Given all the attention Alzheimer’s is getting these days, it wouldn’t be unusual for anyone to fear they are developing it. When you have ‘a senior moment’ you may laugh about it with your friends and family, but you may also be among the numerous people who are secretly afraid it may be an early sign of dementia.
Two groups of people are especially vulnerable to this fear – those who have a loved one living with dementia and those who work with people living with dementia. If you belong to one or both of these groups you witness signs of dementia daily, and as a result, become highly attuned to them. You may begin to interpret some of your own memory issues, no matter how minor or infrequent, as early warnings that you, too, are developing the illness.
Most of us have had moments of concern after being unable to remember someone’s name, forgetting why we went into a room, not being able to find our car keys or glasses, or find a document we had in our hands just minutes earlier. How are we to know whether these are normal sign of aging or whether they may be something more ominous?
The Alzheimer’s Association has a document listing the ten warning signs on its website. The signs are:
(1) Memory loss that affects daily life
(2) Challenges in planning or solving problems
(3) Difficulty completing familiar tasks at home, at work or at leisure
(4) Confusion with time or place
(5) Trouble understanding visual images and spatial relationships
(6) New problems with words in speaking or writing
(7) Misplacing things and losing the ability to retrace steps
(8) Decreased or poor judgment
(9) Withdrawal from work or social activities
(10) Changes in mood or personality
The important feature of this document is that after a brief description of each symptom, there is information about “What’s a typical age-related change?” After studying this document, one might conclude that generally speaking it isn’t what signs of dementia we have that matter. Rather, it’s their frequency, severity and the extent to which they interfere with our daily activities that count.
It’s important to realize that there are numerous other medical conditions that can mimic dementia. Eight of these—all of which are treatable—are discussed in an AARP article entitled, “8 Treatable Conditions that Mimic Alzheimer’s” They are:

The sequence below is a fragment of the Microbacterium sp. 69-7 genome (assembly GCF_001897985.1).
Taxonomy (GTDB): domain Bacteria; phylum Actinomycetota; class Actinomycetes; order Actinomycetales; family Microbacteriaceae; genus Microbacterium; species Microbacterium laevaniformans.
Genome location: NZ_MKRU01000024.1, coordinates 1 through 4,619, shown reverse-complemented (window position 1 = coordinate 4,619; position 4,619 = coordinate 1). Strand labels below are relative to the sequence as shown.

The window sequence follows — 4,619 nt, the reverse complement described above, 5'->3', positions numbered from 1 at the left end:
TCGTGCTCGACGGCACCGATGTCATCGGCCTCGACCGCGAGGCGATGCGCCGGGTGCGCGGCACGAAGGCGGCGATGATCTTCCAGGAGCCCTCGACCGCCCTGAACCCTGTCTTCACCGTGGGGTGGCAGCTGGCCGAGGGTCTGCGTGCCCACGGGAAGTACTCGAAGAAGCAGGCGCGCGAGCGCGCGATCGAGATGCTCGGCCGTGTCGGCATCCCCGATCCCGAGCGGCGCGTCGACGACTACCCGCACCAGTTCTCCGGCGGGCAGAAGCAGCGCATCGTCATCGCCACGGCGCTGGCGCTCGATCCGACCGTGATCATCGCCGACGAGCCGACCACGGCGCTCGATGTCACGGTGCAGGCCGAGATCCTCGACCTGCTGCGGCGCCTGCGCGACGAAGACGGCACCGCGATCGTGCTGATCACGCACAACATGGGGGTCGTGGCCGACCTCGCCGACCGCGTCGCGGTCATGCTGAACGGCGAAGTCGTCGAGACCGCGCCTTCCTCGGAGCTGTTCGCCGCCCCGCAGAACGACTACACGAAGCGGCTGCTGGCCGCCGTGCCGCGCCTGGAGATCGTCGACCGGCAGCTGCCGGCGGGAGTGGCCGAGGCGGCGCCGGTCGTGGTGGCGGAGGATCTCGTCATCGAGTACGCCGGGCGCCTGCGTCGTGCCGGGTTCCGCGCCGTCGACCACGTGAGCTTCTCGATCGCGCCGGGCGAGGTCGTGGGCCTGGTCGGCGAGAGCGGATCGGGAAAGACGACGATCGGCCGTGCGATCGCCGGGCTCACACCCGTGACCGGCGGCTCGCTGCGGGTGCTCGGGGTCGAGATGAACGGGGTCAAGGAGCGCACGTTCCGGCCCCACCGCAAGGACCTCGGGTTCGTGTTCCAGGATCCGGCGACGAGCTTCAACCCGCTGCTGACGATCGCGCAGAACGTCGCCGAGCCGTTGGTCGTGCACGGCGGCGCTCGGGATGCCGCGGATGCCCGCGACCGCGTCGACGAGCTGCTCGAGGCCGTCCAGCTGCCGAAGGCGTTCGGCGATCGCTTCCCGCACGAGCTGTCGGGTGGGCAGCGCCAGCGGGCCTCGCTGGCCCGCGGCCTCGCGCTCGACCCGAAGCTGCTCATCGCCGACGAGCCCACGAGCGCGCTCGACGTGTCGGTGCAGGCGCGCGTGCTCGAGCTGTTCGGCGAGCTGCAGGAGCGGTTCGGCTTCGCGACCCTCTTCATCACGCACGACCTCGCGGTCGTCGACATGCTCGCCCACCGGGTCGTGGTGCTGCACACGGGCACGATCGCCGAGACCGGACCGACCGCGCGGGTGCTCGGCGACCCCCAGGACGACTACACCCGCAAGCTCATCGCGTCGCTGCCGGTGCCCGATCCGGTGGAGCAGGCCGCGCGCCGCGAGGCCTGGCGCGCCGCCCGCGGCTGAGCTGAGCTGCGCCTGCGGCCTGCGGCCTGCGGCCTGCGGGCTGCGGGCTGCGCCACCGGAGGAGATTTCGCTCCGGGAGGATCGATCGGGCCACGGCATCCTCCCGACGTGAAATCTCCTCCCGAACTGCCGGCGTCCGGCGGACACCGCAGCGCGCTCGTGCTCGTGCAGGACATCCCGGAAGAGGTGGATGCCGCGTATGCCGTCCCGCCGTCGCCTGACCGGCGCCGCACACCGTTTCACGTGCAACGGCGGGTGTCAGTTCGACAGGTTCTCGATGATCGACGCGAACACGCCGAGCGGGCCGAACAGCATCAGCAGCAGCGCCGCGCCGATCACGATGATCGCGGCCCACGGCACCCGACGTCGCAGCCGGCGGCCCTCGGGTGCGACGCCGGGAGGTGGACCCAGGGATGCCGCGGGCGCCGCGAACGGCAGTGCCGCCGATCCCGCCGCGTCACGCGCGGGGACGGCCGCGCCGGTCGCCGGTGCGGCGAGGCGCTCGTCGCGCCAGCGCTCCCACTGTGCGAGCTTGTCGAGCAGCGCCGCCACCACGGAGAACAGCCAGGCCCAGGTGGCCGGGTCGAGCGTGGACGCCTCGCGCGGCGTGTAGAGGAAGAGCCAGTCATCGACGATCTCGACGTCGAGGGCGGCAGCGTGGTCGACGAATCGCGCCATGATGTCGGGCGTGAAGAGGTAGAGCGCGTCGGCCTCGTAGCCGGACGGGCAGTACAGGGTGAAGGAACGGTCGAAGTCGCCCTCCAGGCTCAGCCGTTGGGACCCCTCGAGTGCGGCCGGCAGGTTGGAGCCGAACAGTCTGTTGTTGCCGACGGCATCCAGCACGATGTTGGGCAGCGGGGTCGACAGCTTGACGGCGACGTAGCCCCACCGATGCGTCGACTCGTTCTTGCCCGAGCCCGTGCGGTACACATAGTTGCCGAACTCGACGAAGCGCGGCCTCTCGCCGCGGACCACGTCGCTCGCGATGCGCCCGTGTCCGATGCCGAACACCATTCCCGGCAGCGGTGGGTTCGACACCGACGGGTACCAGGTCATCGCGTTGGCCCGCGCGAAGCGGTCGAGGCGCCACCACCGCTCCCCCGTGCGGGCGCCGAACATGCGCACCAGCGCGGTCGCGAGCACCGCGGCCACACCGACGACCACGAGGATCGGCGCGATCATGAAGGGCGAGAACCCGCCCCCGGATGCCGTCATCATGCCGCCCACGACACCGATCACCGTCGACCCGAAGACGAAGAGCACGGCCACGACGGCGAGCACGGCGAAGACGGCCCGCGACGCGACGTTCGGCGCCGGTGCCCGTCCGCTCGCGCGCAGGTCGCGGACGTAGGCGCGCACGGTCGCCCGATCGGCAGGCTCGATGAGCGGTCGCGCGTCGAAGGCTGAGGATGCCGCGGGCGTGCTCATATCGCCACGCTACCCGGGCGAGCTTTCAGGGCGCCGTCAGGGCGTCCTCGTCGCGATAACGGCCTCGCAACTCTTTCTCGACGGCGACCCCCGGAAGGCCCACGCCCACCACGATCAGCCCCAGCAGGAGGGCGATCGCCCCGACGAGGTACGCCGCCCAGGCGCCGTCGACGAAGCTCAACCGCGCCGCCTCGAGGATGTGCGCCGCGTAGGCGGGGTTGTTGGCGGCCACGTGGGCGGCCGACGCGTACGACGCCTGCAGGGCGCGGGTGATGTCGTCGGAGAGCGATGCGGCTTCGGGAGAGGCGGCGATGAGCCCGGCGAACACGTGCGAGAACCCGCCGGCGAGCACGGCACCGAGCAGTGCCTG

Depression or another mental health disorder
Urinary tract infections
Vitamin B-12 deficiency
Normal pressure hydrocephalus (NPH)
So if you have serious concerns about your memory you should see a primary care physician or a neurologist as soon as possible. It’s the only way to find out if it’s just normal aging, some other health problem (such as one of those listed above), or if it’s in fact Alzheimer’s. If it is Alzheimer’s it’s important to know that because treatments work best if started early and because knowing the diagnosis early will give you time to plan for the future while you’re still able to do so.
Written by: Marie Marley
Marie Marley, PhD, is a nationally-recognized author on issues related to Alzheimer’s caregiving. She has published more than 450 articles on the Huffington Post, the French Huffington Post, the Alzheimer’s Reading Room, and numerous other sites. She is the author of the uplifting book, “Come Back Early Today: A Memoir of Love, Alzheimer’s and Joy,” which was a finalist for five literary awards. Caregivers say it helped them a lot. Former caregivers have said they wish they’d had it when they were caregivers. She is also the co-author (with neurologist, Daniel C. Potts, MD, FAAN) of “Finding Joy in Alzheimer’s: New Hope for Caregivers.”
What Is Dementia?: CLICK HERE
Source: Alzheimer’s Association
Memory loss: When to seek help: CLICK HERE
Source: Mayo Clinic
Dementia Prevention: Reduce Your Risk, Starting Now: CLICK HERE
Source: John Hopkins Medicine